A poignant tale through a woman’s viewpoint that won’t scare the horses or male readers with an especially effective second half.” – the bookbag.co.uk

I loved the story… makes you appreciate life and what you have.” – Mojomums.co.uk

A detailed story that shows what happens when there are dreadful and terrible secrets within a family and how the shadow of the great and terrible Great War was a long a dark one.” – thatsbooks.blogspot.co.nz

Amazon UK | WH Smith | Waterstone’s | Whitcoulls

Excerpt

The boys were sat at the table, their hands on their laps.

‘Please, begin,’ said Rebecca, pulling out her chair.

James and Sebastian began to eat. Rebecca waited until their mouths were full and said, ‘I’ll be coming with you in the morning. I’ll meet you after school and we’ll travel home together.’

James swallowed. ‘Why will you be in Worcester all day?’

‘I’m not, darling. I’ll be in Birmingham.’

‘Why are you going there?’

‘To visit your Uncle Teddy.’

James looked confused. ‘Why is he in Birmingham?’

‘He’s in hospital.’

‘Is he poorly?’

‘I don’t believe so.’

‘So why is he there?’

Rebecca hesitated and said, ‘I expect he’s hurt.’

‘From the war?’ asked Sebastian.

‘Yes.’ Rebecca took a sip of wine, hoping the questions would stop. James was soaking a potato in melted butter and Sebastian was chewing on a piece of bread.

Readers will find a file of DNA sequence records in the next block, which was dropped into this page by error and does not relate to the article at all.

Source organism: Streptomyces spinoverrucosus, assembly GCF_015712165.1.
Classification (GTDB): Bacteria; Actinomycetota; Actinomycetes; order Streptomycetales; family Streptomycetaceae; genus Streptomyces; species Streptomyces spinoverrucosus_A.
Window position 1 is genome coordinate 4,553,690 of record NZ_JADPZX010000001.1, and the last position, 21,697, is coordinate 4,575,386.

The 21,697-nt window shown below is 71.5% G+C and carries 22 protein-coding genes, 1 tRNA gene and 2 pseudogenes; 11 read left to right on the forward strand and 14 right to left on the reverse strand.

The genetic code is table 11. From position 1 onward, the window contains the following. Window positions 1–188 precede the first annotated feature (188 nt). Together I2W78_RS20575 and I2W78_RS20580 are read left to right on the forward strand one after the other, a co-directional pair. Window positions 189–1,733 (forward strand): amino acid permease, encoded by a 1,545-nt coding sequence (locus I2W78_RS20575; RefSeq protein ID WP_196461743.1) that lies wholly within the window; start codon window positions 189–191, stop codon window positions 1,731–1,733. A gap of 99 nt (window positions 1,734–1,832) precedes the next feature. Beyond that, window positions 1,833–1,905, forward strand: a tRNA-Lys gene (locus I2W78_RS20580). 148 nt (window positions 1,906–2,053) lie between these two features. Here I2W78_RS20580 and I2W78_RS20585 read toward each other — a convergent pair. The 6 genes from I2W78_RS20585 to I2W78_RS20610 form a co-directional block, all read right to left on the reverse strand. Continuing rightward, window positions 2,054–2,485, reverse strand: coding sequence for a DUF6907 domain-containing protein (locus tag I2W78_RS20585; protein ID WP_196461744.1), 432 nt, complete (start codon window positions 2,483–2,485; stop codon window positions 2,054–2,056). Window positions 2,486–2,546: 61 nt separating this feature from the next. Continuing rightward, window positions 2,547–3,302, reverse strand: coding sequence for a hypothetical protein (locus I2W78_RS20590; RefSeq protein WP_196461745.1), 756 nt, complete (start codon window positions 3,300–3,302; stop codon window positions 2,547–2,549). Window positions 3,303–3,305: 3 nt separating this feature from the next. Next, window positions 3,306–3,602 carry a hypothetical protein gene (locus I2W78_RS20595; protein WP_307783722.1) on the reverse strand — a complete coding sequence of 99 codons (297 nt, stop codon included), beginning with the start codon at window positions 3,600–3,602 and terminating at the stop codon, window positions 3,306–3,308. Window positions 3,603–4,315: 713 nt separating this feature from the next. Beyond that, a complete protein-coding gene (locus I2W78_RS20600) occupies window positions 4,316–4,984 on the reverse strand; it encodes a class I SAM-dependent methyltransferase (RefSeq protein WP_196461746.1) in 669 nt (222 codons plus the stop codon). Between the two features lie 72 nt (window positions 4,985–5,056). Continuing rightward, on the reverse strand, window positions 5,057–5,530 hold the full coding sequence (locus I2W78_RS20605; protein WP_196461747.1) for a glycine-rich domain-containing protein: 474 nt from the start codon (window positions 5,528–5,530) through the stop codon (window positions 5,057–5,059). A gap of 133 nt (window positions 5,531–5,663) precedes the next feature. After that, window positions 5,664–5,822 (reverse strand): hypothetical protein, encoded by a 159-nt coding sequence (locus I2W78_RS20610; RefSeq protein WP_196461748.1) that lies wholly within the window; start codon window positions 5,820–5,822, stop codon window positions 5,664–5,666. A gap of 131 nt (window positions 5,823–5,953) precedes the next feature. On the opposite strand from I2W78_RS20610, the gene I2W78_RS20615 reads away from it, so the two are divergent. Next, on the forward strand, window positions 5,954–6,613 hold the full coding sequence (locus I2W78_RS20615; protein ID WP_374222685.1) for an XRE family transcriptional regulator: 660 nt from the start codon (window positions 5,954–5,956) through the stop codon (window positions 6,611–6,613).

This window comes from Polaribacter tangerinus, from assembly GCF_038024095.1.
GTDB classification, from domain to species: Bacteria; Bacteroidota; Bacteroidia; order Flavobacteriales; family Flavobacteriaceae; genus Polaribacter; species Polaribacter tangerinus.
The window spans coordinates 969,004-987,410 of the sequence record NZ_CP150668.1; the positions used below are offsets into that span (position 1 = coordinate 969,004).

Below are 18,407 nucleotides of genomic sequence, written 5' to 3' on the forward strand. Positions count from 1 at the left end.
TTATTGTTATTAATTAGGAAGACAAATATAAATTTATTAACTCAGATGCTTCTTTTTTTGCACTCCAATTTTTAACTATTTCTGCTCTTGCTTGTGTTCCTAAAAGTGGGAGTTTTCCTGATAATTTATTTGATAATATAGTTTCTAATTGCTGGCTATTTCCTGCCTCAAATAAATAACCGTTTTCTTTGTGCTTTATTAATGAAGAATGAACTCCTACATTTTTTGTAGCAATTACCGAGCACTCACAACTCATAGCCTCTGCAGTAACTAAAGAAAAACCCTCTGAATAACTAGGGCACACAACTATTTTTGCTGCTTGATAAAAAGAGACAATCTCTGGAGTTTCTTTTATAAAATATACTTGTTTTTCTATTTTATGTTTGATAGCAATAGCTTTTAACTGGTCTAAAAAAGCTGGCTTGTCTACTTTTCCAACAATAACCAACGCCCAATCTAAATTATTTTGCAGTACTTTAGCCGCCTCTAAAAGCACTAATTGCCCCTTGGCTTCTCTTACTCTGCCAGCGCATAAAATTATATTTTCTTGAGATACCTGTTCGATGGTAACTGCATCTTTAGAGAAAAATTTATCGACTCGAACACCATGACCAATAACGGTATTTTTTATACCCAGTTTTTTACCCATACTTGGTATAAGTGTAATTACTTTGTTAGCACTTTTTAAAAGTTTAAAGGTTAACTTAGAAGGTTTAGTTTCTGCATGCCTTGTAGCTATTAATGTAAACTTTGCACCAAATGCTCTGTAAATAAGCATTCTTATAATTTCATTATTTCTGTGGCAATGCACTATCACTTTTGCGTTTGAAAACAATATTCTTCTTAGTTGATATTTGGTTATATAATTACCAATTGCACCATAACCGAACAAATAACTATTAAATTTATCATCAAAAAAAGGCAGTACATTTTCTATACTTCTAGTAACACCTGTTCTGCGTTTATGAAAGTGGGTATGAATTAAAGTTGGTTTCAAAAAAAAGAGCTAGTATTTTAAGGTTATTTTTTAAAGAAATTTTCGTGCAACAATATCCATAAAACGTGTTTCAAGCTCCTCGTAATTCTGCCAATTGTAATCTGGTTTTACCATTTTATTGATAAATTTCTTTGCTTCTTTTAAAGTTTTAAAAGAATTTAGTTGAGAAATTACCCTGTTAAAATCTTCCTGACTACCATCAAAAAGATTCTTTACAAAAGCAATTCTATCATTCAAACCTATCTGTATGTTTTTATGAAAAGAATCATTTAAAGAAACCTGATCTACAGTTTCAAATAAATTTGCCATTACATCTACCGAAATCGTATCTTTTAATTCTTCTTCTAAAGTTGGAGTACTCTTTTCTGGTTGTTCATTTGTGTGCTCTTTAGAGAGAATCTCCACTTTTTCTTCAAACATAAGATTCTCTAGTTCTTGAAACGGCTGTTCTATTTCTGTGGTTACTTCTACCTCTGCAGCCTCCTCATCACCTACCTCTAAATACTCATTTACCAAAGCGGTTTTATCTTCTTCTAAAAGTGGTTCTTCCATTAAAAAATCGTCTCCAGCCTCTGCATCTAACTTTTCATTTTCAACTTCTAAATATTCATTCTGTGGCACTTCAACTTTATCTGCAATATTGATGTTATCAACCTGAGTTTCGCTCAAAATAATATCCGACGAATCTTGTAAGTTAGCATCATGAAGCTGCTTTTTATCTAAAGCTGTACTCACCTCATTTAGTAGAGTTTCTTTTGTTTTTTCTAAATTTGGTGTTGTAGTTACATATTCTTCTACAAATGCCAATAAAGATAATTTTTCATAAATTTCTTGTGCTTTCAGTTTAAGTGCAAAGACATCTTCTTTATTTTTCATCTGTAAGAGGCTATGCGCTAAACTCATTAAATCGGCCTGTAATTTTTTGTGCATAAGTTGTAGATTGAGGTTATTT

‘Was Uncle Teddy with Papa?’ said James.

Rebecca remembered what Edward had written: Giving his life to protect mine. ‘He might have been.’

‘How do you know he’s in hospital?’

‘He wrote to me.’

‘What did he write?’

Rebecca took a longer sip of wine. ‘He told me the hospital he’s in and the time I could visit.’

‘Can we come?’ asked Sebastian.

‘No, you need to be at school.’

‘Can we go on Saturday then?’

‘Perhaps.’

James stabbed another potato with his fork. ‘Why didn’t he tell you what was wrong with him?’

‘I really don’t know, James.’

‘Can I read his letter?’

‘No, you can’t.’

‘Why not?’

‘Because you can’t.’

‘I don’t understand.’

‘It was addressed to me, that’s why.’

‘But…’

‘That’s the end of it. No more questions.’

James released his cutlery on to his plate.

‘James!’ snapped Rebecca, banging her fist on the table. ‘You will not behave like that.’

James dropped his head. He finished his dinner in silence and was excused from the table, taking Sebastian with him. Rebecca looked at the three empty chairs and reached for the wine bottle. She poured herself a second glass and then a third, and a fourth, not touching her food. The boys had gone to Rupert whenever she had raised her voice. Now they only had each other.

About the Author

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Having spent his career in the media industry, David Dunham has worked as a reporter, deputy editor, senior producer and homepage editor. David lives in New Zealand, where he was born, though from time to time can be found daydreaming about Worcestershire, England where he was raised.

For more information please visit David Dunham’s website. You can also find him on Facebook and Twitter.

Blog Tour Schedule

Monday, November 21
Review at Adventures Thru Wonderland

Tuesday, November 22
Guest Post at Let Them Read Books

Wednesday, November 23
Review at Beth’s Book Nook

Tuesday, November 29
Guest Post at What Is That Book About

Friday, December 2
Guest Post at Man of la Book

Monday, December 5
Review at Creating Herstory

Wednesday, December 7
Review at Book Nerd

Thursday, December 8
Guest Post at A Bookaholic Swede

Monday, December 12
Guest Post at Books, Dreams, Life

Tuesday, December 13
Review at Oh, for the Hook of a Book